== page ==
Strange Weather in Tokyo by Hirobi Kawakami – A forty-something woman crosses paths with one of her beloved teachers from high school, and they begin to do things together (mostly drinking sake but also going on trips to sample magic mushrooms). The woman recognizes her loneliness only because she is in the presence of someone who relieves it. Again, I didn’t connect with these characters.

All Adults Here by Emma Straub – Three adult siblings and their spouses (and children) gather at their mother’s house to assess their lives and secrets. It’s well written and easy to read, and the characters are well drawn, but it took me forever to finish this. (Also, when I was in New York a year ago, I visited Emma Straub’s bookstore Books Are Magic. I didn’t know it at the time, but I was sick with Covid and carried it around Brooklyn.)

Bear Necessity by James Gould-Bourn – A fun book about a widowed father and his 11-year-old son who has stopped speaking after the death of his mother. Except he does speak to the dancing panda in the park (who turns out to be his father, doing what he can to make the rent). This book flirts with violence — the landlord threatens to break the father’s legs if he doesn’t come up with the rent — but it is all over the top and not intended to be taken seriously. The happy ending is just as over the top, but it’s satisfying.

#Sunday Sentence

February 26, 2023

This is one of my occasional participations in David Abrams’ Sunday Sentence project, sharing the best sentence I’ve read during the past week, “out of context and without commentary.”

“When he was seventeen, he learned the hard way that all it took to become a father was a three-liter bottle of cheap cider, a girlfriend to share it with, an awkward fumble on the Hackney Downs, and a general disregard for the basic laws of nature; and when he was twenty-eight, he learned in the hardest way imaginable that all it took to dim the stars, stop the clocks, and bring the earth to a shuddering halt was one small, invisible sliver of ice on a country road.”

Source: Bear Necessity by James Gould-Bourn

bits and pieces

February 13, 2023

There is an area of Kansas City generally known as Red Bridge. It’s named after an old red bridge that crossed the Blue River back in settlement days. Subsequent replacement bridges were all painted red to honor that bit of history. The newest bridge (concrete and steel) is fitted with red granite to maintain the tradition.

What you see above is the prior red bridge. I believe I drove across the bridge at least once in my adult tenure here (and it’s not impossible that I had when I was a toddler before we moved to St. Louis, though it is unlikely that I would have been doing the driving). This bridge not only no longer takes traffic but it no longer leads anywhere either. (The area behind me when I took this photo is full of trees and rock piles and is impassible.)

But a new use has been found for the old bridge. It’s become the host of love locks. Couples affix a padlock to the bridge (or gates or fences and even monuments) as a sign of their love. Names, initials, and dates are generally inscribed on the locks, and tradition requires that the key to the lock be thrown away (generally into the river the bridge crosses) as a sign of the unbreakable love of the couple.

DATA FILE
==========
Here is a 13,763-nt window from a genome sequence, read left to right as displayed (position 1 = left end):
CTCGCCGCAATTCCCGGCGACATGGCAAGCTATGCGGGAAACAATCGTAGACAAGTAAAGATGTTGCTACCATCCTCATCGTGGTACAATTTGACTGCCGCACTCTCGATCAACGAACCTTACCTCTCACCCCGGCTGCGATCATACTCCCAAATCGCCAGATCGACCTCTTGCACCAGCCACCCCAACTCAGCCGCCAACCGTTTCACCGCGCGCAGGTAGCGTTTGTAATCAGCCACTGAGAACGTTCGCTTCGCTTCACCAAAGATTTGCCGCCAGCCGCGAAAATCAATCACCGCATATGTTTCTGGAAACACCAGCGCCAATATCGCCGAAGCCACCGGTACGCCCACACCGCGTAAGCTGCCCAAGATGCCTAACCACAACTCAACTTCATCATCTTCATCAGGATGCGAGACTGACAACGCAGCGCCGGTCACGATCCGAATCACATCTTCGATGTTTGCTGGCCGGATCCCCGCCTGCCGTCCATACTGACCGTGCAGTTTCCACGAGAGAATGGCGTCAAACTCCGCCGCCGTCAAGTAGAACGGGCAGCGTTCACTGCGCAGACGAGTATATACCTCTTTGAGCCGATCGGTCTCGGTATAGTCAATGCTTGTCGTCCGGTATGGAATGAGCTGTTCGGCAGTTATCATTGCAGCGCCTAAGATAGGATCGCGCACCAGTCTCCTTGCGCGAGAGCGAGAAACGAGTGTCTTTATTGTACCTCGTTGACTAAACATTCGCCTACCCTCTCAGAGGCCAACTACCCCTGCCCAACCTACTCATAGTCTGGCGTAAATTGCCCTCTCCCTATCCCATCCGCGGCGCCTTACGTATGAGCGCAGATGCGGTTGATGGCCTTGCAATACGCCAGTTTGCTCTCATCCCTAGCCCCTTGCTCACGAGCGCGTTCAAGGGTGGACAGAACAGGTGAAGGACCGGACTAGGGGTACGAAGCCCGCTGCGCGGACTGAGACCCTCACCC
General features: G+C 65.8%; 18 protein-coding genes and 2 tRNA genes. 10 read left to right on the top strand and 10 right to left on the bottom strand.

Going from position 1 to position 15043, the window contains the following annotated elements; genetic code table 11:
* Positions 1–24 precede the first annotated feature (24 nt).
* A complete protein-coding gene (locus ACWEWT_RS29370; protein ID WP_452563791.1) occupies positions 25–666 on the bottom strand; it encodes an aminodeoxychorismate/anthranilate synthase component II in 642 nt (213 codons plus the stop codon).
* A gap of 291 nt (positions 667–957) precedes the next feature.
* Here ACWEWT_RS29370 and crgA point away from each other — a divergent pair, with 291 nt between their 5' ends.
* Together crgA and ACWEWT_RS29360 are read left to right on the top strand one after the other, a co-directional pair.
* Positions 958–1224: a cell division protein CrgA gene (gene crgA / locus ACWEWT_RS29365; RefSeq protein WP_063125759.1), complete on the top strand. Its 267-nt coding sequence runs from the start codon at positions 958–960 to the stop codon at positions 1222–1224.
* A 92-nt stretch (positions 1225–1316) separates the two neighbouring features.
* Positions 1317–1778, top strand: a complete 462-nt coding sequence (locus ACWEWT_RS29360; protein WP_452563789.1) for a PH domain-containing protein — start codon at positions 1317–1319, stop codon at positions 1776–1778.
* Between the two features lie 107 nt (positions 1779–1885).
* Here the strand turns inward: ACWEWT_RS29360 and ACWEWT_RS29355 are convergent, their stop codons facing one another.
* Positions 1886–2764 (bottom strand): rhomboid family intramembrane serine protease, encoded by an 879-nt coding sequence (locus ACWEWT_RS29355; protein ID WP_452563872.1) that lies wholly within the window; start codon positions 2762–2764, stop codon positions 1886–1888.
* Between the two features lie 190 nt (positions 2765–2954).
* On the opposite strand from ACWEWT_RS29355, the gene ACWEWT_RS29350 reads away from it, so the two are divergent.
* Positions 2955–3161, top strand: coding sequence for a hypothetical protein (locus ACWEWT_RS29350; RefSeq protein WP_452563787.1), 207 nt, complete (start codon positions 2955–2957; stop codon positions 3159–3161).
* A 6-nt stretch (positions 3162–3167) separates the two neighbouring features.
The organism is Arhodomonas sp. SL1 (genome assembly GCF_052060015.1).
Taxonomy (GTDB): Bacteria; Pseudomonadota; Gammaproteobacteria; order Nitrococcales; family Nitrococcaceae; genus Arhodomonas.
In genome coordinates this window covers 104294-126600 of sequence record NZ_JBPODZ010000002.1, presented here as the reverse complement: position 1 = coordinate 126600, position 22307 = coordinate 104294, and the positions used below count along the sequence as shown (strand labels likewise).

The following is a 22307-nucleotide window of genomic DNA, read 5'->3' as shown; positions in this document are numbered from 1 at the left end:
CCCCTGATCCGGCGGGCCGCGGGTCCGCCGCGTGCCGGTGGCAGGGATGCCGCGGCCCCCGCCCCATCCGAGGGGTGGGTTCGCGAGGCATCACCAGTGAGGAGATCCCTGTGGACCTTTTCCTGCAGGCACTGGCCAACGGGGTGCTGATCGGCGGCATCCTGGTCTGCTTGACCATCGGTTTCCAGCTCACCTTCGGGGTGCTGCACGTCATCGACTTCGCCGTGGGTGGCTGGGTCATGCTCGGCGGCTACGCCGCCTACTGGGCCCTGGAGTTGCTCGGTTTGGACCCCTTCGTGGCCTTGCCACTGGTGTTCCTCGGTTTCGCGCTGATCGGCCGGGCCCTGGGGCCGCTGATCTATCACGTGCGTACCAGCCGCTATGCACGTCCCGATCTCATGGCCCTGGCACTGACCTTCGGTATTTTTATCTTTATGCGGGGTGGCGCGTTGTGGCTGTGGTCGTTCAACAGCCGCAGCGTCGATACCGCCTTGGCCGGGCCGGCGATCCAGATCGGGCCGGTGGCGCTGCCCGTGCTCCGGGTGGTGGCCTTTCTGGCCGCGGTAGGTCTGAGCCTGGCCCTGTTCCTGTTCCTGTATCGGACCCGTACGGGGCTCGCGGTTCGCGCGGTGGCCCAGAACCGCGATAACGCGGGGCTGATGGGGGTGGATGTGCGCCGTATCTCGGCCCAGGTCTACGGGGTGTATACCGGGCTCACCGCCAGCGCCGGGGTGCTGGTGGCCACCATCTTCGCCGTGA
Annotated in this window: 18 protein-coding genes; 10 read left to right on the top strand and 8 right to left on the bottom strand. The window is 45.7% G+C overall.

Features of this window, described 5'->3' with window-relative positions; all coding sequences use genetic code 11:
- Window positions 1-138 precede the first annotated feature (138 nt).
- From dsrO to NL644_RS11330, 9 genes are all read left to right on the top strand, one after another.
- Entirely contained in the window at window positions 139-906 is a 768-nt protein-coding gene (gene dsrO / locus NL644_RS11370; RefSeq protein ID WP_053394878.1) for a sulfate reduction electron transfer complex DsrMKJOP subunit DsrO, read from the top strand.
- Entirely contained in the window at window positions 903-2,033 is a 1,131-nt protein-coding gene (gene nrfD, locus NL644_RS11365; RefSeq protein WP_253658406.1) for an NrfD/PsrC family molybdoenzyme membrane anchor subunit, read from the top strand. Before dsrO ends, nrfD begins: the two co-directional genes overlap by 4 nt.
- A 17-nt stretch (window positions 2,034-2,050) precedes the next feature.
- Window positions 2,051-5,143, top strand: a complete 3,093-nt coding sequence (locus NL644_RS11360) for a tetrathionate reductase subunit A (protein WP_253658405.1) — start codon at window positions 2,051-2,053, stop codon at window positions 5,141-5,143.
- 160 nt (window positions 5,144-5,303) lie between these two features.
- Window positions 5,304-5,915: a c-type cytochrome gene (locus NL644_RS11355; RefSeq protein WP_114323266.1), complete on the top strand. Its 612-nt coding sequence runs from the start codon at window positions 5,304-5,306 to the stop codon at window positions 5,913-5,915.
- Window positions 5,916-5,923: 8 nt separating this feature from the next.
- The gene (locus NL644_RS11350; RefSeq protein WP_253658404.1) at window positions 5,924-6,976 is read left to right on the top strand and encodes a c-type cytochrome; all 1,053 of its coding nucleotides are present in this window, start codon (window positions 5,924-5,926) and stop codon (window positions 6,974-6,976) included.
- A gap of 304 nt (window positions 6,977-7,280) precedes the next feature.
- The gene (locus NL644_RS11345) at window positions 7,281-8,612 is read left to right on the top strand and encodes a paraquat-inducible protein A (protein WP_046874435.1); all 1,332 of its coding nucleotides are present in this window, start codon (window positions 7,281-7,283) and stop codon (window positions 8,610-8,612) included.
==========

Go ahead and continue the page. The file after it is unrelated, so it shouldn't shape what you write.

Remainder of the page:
This is a global phenomenon, and while it is sweet and is even used in some places as a tourist attraction, it has become a problem. The weight of the combined locks has threatened the integrity of some bridges, for example, and the tossing of the key into the river can actually affect water quality and wildlife. At the bridge above there is a box in place where couples can deposit their key, which will eventually be recycled. (Often I’ve seen this box broken into, presumably for the metal.)

This bridge is about a mile from the end of the Blue River Trail, and I would pass it when I did my 26-mile rides back in the day.


I can sit at my desk during the day and hear the puttering mail truck pull up to the boxes across the street. (One of those boxes is for my address.) Then I know that I can venture out the front door with the dogs to “get the mail.” They sniff around the front yard while I cross the street and get the (mostly junk) mail from my box. This has been our routine for years. But I think it’s changing. The other day I happened to be looking out the window at the time the mail truck was filling the boxes. I hadn’t heard it drive up, and when it left, I didn’t hear it drive away. I suspect the route I am on is now going to be serviced by an electric mail truck. Thus, if I don’t happen to see it, my treks across the street will be almost random, having no auditory hint that the delivery is made. Such are my troubles in life.


I always wear red when I go to my cabin. I have a red Osceola Cheese tee shirt and a red plaid flannel shirt I generally wear. (The point is to be not mistaken for a deer by a hunter.) Yesterday, when I had gone to the cabin to sling some of the 15 tons of gravel I’d had delivered, I was dressed in red. When I came home mid-afternoon, I stopped in a convenience store and saw that everyone else was wearing red too. Apparently it was tied to some sporting event yesterday.